Both he and Republican presidential nominee Mitt Romney have five-point plans for improving the economy, although their strategies differ.



And now let's go to our latest installment in the series Fiscal Cliff Notes.


UNIDENTIFIED MAN #1: On January 1st, 2013 there's going to be a massive fiscal cliff of large spending cuts.

UNIDENTIFIED WOMAN: ...painful cuts to the Defense Department, food safety, education...

UNIDENTIFIED MAN #2: ...the Bush tax cuts, the payroll tax cuts...

UNIDENTIFIED MAN #3: Taxmageddon.

UNIDENTIFIED MAN #4: It's a cliff.

Unless Congress acts, the Defense Department faces some $55 billion in cuts after the first of the year. The cuts are part of what's known as sequestration — automatic across the board spending cuts to both defense and nondefense government spending set in motion by last year's debt-ceiling fight.

Salaries for uniformed personnel are the one major thing that's protected. Otherwise, it's about a 10 percent cut to everything from Pentagon civilian staff to the acquisition of multimillion-dollar aircraft, like the F-35 Joint Strike Fighter.

This story is part of our occasional series Fiscal Cliff Notes.

If the Bush-era tax cuts are allowed to expire, the majority of Americans will see their taxes rise. Those who will see the largest increase are the wealthy.

Dr. Hamilton Lempert, an emergency room doctor in Cincinnati, works almost exclusively on overnight shifts.

An occasional series, Fiscal Cliff Notes breaks down the looming "fiscal cliff" of expiring tax cuts and deep automatic spending cuts set to hit around the first of year.

If you work, you've probably been getting this tax break: Since January 2011, the government has knocked 2 percentage points off the payroll tax.

For someone making $50,000 a year, the payroll tax holiday works out to about $20 a week.

"We definitely notice it," says Steve Warner of Winter Haven, Fla., while on vacation with his family recently in the nation's capital.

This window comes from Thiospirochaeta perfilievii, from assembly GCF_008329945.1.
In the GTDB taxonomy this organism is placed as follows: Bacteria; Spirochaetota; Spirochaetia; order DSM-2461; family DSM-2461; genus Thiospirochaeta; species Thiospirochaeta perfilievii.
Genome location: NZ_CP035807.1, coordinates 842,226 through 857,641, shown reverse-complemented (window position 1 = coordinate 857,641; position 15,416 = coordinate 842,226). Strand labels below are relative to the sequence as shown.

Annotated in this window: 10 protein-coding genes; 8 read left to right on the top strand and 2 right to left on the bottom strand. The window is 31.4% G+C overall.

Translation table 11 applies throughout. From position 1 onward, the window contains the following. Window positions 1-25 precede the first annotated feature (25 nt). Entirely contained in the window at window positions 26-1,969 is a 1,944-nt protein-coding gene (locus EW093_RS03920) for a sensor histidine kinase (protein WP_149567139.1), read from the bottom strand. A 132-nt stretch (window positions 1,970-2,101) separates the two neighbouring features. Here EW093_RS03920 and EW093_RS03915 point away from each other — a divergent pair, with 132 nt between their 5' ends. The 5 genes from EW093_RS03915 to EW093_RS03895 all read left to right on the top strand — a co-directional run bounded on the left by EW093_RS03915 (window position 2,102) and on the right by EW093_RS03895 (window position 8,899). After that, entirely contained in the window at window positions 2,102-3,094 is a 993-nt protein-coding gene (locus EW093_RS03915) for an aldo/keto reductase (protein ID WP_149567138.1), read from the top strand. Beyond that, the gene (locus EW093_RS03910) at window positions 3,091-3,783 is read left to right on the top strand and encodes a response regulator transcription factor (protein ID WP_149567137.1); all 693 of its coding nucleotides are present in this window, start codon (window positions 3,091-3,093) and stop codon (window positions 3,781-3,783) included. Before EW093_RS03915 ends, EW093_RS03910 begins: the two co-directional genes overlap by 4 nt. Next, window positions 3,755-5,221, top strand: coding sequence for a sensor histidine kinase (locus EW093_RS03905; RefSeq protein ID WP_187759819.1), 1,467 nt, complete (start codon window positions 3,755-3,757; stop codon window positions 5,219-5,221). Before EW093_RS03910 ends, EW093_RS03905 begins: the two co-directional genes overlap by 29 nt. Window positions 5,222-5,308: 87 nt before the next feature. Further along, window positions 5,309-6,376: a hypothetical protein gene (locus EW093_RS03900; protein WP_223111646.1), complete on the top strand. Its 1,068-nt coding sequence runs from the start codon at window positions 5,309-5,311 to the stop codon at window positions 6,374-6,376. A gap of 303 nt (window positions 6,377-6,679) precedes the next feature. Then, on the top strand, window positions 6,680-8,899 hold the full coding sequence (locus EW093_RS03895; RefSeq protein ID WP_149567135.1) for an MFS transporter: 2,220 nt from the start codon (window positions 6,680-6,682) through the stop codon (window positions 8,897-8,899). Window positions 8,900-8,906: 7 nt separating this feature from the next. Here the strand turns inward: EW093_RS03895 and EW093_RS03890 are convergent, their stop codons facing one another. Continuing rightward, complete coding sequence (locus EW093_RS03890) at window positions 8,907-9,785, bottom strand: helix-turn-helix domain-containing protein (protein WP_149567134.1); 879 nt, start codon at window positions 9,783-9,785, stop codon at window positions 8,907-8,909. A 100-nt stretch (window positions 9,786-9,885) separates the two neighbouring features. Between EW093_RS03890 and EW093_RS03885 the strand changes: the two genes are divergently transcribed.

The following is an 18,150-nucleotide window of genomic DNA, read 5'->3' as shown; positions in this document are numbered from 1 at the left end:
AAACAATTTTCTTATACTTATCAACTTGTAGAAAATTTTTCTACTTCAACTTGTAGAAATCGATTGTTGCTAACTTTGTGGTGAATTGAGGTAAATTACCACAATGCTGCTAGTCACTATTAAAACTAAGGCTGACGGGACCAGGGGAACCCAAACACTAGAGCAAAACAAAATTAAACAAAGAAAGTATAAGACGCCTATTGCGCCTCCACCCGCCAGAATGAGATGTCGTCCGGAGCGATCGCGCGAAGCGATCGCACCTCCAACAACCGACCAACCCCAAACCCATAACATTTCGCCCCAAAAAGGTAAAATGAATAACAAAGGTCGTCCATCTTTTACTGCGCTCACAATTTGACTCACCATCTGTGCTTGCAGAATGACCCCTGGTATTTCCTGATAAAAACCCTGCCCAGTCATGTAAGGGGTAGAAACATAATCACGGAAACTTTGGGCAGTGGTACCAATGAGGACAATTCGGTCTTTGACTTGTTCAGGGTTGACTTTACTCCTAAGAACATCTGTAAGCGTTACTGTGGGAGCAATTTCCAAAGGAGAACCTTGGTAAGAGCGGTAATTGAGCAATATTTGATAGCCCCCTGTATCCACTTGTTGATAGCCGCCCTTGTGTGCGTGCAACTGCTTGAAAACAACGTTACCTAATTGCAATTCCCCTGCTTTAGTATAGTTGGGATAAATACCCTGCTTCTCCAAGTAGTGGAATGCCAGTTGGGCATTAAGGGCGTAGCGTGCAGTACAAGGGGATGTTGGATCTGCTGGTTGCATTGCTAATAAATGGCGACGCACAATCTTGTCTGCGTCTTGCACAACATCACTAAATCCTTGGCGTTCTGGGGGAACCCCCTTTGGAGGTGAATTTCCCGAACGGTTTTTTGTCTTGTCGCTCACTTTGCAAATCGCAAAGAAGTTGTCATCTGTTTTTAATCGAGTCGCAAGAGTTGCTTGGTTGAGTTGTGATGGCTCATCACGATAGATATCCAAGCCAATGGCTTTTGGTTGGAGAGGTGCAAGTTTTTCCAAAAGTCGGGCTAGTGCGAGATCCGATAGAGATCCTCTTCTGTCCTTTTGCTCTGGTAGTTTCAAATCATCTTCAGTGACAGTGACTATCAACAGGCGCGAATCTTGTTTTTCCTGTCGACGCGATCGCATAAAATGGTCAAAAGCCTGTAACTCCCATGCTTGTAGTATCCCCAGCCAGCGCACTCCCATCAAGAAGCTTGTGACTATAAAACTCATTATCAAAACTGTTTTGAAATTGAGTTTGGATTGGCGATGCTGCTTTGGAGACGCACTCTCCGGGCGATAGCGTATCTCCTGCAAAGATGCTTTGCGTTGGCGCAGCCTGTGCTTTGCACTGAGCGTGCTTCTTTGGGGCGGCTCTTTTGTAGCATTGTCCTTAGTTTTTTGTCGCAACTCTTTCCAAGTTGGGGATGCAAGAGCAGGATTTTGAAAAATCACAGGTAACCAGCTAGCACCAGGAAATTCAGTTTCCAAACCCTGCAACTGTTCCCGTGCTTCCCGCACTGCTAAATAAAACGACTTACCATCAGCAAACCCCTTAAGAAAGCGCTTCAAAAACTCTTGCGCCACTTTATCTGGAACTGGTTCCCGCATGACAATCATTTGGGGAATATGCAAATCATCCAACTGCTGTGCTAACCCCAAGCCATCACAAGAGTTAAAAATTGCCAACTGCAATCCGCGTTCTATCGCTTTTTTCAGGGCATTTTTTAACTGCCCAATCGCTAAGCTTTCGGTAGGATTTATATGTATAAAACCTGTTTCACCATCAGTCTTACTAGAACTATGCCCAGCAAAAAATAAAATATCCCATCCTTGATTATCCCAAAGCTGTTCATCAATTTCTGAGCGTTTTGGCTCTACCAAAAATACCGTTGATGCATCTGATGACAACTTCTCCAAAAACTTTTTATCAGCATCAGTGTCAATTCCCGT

Note: We've asked NPR journalists to share their top five (or so) political Twitter accounts, and we're featuring the series on #FollowFriday. Here are recommendations from Tamara Keith (@tamarakeithNPR), an NPR congressional reporter.

An occasional series, Fiscal Cliff Notes breaks down the looming "fiscal cliff" of expiring tax cuts and deep automatic spending cuts set to hit around the first of year.

About 80 percent of Americans would see their taxes go up if all the tax cuts signed into law by President George W. Bush were to expire as scheduled at the end of this year. And nearly 100 percent of the highest income earners would have to pay more — including both the Obamas and the Romneys.

The Boston Globe reported new details Friday about Mitt Romney's lingering ties to his private equity firm, Bain Capital, after he left Boston to run the Winter Olympics in Salt Lake City.

The Globe says Romney was "not merely an absentee owner" between 1999 and 2002, despite financial disclosure forms that say he "has not been involved in the operations" of Bain Capital "in any way," for more than a dozen years.

The first in an occasional series, Fiscal Cliff Notes, which breaks down the looming "fiscal cliff" of expiring tax cuts and deep automatic spending cuts set to hit around the first of year.

Much of the political focus when discussing the Bush-era tax cuts is on the wealthy, but they're not the only ones who would be affected if the tax cuts are allowed to expire at the end of this year.

The vast majority of American taxpayers would take a hit, including Randi Cartmill and Josh Walling, who live in Madison, Wis., with their three children.

The House Rules Committee takes up a bill Monday called the "Repeal of Obamacare Act." And just like it says, the bill would wipe away the president's Affordable Care Act. A vote of the full House is planned for Wednesday.

It's the first legislative response from House Republicans after the Supreme Court upheld the law. But it is far from the first time the GOP has voted for repeal.

Copyright 2014 NPR. To see more, visit http://www.npr.org/.





This is ALL THINGS CONSIDERED from NPR News. I'm Melissa Block.


And I'm Robert Siegel.

The Senate has narrowly rejected an effort to scrap tough limits on mercury emitted from power plants. The Obama administration has trumpeted the rules affecting coal-burning power plants as an environmental triumph. But to industry groups, and many Republicans, these rules are the latest salvo in a war against coal. NPR's Tamara Keith reports.

When voters go to the polls in California's primary on Tuesday, instead of only being able to vote for candidates in their own party, they will be able to vote for anyone they please.

Tuesday will be the first statewide test of California's new open primary system, where the top two candidates move on to the general election, regardless of party. Backers hope this system will favor moderates.

In California, there aren't very many purple areas. The state has strongly Democratic regions and strongly Republican regions — and the Democrats dominate.